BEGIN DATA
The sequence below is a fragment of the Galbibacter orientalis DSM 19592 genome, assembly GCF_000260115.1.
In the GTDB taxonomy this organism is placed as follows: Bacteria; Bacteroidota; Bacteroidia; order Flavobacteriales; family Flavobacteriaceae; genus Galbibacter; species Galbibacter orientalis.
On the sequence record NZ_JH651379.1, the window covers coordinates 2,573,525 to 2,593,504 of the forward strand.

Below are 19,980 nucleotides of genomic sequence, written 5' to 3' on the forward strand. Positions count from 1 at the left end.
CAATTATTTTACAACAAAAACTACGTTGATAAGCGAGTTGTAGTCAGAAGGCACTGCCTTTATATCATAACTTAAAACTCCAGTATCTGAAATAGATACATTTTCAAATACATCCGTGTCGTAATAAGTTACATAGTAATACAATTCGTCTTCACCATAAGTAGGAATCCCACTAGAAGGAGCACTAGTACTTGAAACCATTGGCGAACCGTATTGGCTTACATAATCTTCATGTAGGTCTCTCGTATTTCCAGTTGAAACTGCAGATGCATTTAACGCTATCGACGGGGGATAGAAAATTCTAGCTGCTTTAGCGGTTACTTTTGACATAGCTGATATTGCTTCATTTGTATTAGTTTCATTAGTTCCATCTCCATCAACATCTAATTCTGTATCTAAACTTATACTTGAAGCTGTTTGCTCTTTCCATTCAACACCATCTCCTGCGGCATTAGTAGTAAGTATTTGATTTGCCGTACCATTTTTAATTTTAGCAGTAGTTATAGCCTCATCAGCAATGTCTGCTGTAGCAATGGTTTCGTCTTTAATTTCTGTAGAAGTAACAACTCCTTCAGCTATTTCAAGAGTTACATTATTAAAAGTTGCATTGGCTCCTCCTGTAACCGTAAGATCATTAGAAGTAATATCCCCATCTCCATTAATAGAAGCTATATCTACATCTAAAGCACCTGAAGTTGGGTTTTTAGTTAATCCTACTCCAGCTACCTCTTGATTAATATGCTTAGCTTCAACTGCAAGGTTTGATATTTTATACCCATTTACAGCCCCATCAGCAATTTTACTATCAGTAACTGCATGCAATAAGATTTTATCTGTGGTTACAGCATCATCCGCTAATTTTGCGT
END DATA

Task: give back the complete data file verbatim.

The sequence below is a fragment of the Galbibacter orientalis DSM 19592 genome, assembly GCF_000260115.1.
In the GTDB taxonomy this organism is placed as follows: Bacteria; Bacteroidota; Bacteroidia; order Flavobacteriales; family Flavobacteriaceae; genus Galbibacter; species Galbibacter orientalis.
On the sequence record NZ_JH651379.1, the window covers coordinates 2,573,525 to 2,593,504 of the forward strand.

Below are 19,980 nucleotides of genomic sequence, written 5' to 3' on the forward strand. Positions count from 1 at the left end.
CAATTATTTTACAACAAAAACTACGTTGATAAGCGAGTTGTAGTCAGAAGGCACTGCCTTTATATCATAACTTAAAACTCCAGTATCTGAAATAGATACATTTTCAAATACATCCGTGTCGTAATAAGTTACATAGTAATACAATTCGTCTTCACCATAAGTAGGAATCCCACTAGAAGGAGCACTAGTACTTGAAACCATTGGCGAACCGTATTGGCTTACATAATCTTCATGTAGGTCTCTCGTATTTCCAGTTGAAACTGCAGATGCATTTAACGCTATCGACGGGGGATAGAAAATTCTAGCTGCTTTAGCGGTTACTTTTGACATAGCTGATATTGCTTCATTTGTATTAGTTTCATTAGTTCCATCTCCATCAACATCTAATTCTGTATCTAAACTTATACTTGAAGCTGTTTGCTCTTTCCATTCAACACCATCTCCTGCGGCATTAGTAGTAAGTATTTGATTTGCCGTACCATTTTTAATTTTAGCAGTAGTTATAGCCTCATCAGCAATGTCTGCTGTAGCAATGGTTTCGTCTTTAATTTCTGTAGAAGTAACAACTCCTTCAGCTATTTCAAGAGTTACATTATTAAAAGTTGCATTGGCTCCTCCTGTAACCGTAAGATCATTAGAAGTAATATCCCCATCTCCATTAATAGAAGCTATATCTACATCTAAAGCACCTGAAGTTGGGTTTTTAGTTAATCCTACTCCAGCTACCTCTTGATTAATATGCTTAGCTTCAACTGCAAGGTTTGATATTTTATACCCATTTACAGCCCCATCAGCAATTTTACTATCAGTAACTGCATGCAATAAGATTTTATCTGTGGTTACAGCATCATCCGCTAATTTTGCGT